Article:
Thursday, August 18, 2016

This German Talk Over Banning the Burka

Over the past couple of months, there's been increasing amounts of hype by political folks over the idea of banning the Burka.  If you took the measurement of who is saying comes from mostly the AfD Party, to a lesser degree the CSU and CDU Parties.....and to a very minor degree from the SPD Party.

The odds of any ban occurring?  I have my doubts.

First, you need to ask what these people mean.  There are several types of Burkas.  Few people get into this topic or grasp that there are basically four types of Burkas.

- The Hijab is simply the headscarf which covers the hair and neck.  If you ask most Germans....99-percent have no problem with the headscarf covering.

- The Chador, which is normally only worn by women of Iran or Afghanistan.  It's like the Hijab with the face uncovered and more of a shawl than anything else.  I think most Germans have no problem with the Chador.

- Then you come to the Niqab, which has the opening for the eyes only.  Most Muslims will say that this comes from the groups more attached to the Wahabi Islam beliefs than anywhere else.  This is typically not the type of covering that you'd see with women from Iran.  Here, I think if you asked the general German least one-third of the public thinks this needs to be eliminated in some fashion.  I should add....based on traveling around Germany.....that a decade ago, it was very rare that you'd see this type of covering.  Today?  If you go into Frankfurt or Wiesbaden and spend eight hours around the shopping'd probably observe a minimum of thirty women wearing the Niqab.

- Then you come to the true "Burka", the fourth in this group.  This is the one which features a veil-like material over the eyes.  It's wearer?  Typically the Pashtuns of Afghanistan.  I can't think of any other group in the Middle East which utilizes it.  The odds of seeing someone wear this true "Burka" in Germany?  I have to be honest and admit in the past year.....I've seen a total of two women only.  It's very rare.

The second part of this discussion is that religious freedom is one of those virtues guaranteed by the Basic Law (Germany's Constitution).  If X-religion says such-and-such hat is required, then religious freedom typically falls into play.  In this case, the covering.  It's to see how they can draft a law and find enough support among either the SPD Party or some current opposition party in the Bundestag.  Unless you can establish some division in the thinking process over religious freedom.....I just don't see enough votes to make this happen.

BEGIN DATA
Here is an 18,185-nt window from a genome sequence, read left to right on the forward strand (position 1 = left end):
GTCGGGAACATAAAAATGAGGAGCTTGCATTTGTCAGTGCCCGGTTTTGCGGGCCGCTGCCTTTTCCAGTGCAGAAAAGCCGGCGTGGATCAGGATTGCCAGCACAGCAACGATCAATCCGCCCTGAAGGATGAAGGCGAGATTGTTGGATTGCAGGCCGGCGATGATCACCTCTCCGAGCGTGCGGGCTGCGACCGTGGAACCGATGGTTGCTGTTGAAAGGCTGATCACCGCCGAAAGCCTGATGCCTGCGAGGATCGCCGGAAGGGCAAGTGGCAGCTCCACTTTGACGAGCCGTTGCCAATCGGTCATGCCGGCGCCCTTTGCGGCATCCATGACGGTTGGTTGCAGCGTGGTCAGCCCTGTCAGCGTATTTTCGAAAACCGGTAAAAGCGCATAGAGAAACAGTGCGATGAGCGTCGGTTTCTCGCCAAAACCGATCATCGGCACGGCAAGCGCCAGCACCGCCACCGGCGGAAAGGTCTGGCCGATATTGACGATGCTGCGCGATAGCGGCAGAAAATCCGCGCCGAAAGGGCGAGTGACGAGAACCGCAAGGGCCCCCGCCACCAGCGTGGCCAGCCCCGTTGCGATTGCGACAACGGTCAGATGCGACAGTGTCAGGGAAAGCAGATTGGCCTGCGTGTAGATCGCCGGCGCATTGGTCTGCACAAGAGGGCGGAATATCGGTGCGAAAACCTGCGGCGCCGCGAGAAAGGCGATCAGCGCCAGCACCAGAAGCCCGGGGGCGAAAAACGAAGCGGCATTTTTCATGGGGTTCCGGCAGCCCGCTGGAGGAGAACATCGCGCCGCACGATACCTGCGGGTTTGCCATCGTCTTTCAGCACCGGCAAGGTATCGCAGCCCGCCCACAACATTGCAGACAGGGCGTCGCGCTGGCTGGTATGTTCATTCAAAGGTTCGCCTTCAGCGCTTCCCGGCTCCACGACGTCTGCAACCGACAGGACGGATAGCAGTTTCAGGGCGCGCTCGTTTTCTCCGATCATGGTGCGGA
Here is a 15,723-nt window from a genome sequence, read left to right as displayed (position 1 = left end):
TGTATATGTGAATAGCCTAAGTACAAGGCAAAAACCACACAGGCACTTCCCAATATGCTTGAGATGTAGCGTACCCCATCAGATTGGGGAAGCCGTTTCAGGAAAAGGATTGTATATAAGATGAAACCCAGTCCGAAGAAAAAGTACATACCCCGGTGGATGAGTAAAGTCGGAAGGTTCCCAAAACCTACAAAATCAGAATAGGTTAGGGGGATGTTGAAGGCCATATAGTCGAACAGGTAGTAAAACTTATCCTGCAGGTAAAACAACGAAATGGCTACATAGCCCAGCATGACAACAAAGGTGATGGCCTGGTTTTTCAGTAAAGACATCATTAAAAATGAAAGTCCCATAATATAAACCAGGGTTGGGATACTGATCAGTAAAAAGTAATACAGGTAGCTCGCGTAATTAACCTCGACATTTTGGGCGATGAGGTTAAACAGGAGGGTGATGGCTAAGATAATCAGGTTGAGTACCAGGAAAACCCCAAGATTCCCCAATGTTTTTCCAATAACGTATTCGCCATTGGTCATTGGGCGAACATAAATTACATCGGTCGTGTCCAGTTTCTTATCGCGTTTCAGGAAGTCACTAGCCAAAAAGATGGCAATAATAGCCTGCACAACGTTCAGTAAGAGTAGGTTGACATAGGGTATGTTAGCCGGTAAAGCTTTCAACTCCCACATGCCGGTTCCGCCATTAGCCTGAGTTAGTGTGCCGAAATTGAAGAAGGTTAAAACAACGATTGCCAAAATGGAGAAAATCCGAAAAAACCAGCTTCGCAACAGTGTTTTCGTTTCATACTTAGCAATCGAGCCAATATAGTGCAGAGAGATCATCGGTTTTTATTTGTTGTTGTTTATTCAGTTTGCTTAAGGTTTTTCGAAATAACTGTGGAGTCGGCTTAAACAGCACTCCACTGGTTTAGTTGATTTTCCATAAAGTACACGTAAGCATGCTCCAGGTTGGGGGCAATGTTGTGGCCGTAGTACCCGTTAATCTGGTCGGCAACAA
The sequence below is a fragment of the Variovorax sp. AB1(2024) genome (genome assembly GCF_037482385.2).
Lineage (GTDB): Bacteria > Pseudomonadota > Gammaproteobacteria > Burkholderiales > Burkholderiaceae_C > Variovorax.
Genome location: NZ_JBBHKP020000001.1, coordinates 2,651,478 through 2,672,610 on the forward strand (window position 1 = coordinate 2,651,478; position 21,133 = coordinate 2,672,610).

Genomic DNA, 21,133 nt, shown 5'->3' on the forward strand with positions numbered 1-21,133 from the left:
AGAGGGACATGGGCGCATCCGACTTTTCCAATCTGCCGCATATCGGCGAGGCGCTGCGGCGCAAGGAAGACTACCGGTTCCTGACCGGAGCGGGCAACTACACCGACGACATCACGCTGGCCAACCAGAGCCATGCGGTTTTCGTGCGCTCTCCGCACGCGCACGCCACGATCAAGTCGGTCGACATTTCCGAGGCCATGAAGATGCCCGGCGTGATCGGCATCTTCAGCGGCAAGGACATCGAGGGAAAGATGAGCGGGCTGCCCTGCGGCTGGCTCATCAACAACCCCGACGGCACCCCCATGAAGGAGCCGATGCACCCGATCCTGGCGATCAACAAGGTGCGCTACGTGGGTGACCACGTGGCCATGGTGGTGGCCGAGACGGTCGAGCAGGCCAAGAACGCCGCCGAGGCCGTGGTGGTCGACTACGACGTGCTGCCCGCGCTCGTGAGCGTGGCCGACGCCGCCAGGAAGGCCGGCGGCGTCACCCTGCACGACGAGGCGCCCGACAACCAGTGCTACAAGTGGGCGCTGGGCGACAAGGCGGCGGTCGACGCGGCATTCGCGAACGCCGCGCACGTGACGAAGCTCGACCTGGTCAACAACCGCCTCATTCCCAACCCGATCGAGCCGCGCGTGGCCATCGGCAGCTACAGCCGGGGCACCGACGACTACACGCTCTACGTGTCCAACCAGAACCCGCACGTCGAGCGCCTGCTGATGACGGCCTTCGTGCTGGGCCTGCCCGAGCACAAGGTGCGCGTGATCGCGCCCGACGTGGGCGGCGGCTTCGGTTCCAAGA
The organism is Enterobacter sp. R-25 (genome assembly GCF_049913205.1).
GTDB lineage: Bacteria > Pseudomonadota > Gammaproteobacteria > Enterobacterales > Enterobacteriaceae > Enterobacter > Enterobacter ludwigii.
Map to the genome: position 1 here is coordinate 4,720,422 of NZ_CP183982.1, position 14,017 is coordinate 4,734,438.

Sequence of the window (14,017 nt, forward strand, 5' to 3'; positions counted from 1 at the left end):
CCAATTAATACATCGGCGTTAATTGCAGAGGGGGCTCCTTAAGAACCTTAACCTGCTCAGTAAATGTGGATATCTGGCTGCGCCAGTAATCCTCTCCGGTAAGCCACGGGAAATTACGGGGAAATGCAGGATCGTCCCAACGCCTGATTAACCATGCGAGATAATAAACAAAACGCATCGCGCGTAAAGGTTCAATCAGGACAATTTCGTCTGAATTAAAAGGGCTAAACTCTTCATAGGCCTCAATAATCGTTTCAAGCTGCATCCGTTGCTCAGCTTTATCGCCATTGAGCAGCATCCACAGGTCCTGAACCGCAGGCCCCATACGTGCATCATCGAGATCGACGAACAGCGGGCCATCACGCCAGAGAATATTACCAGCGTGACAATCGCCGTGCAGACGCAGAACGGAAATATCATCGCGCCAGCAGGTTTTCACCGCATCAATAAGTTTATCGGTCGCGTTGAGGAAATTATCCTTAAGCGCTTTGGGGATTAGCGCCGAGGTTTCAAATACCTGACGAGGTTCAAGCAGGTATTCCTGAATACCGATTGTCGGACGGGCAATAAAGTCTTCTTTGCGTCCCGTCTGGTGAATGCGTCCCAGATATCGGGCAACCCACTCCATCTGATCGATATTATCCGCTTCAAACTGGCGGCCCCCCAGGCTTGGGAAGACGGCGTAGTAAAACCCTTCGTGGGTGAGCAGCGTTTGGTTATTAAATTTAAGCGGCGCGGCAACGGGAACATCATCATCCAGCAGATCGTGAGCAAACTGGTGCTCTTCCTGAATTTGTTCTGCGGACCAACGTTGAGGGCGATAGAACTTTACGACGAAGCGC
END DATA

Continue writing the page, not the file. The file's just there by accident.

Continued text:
The safety part of this discussion?  Well....this is an interesting part to the story.  Last week, it got brought up by a safety official that the Niqab and the Burka.....both might be hazardous and create an unsafe field of vision....if the person was driving and wearing the item.  I sat and pondered this for a while and have to agree....on the talk of open vision....they have a solid point.  Might there be a law which says no Burka or Niqab while driving?  That might get some attention in various German states and actually pass.....then have some federal court ask questions.

In 2014, no one would have brought this up and it wouldn't have been a hot political topic.  Today?  For the 2017 election coming up?  I could see this being a topic and hurting the SPD Party in various ways.

Germany always placed itself as a very open and tolerant society.....selling the image to everyone who came for a visit.  The curious segment to this topic is that the Germans already opened up their society, dragging a lot of Germans kicking and screaming through the past forty-odd years of progression.  So if you were trying to sell the Germans that reverse-progression or cultural anchors from past conservative eras are just won't sell to the general German public.

How society might react to a ban?  It'll be challenged in court and the make-up of the Bundestag after the 2017 election will matter greatly.  I'd take a guess that some interest groups or lobbyists would try to make it a big cultural problem to accept.  The general problem I see from a cultural that it simply turns into a dividing line for group X to be special.....from group Y.  Eventually, someone will walk into a job interview....get the job, and week later show up for work.....wearing a Niqab.  The boss will say it's a no-go situation, and terminate the employee.  It's the kind of question that we need to establish one way or another now......or face tons of discrimination law suits in the future.

So, when you see the topic come can assume it's going to be one of those four-star discussion episodes with some intellectual German stuck with a very limited problem.

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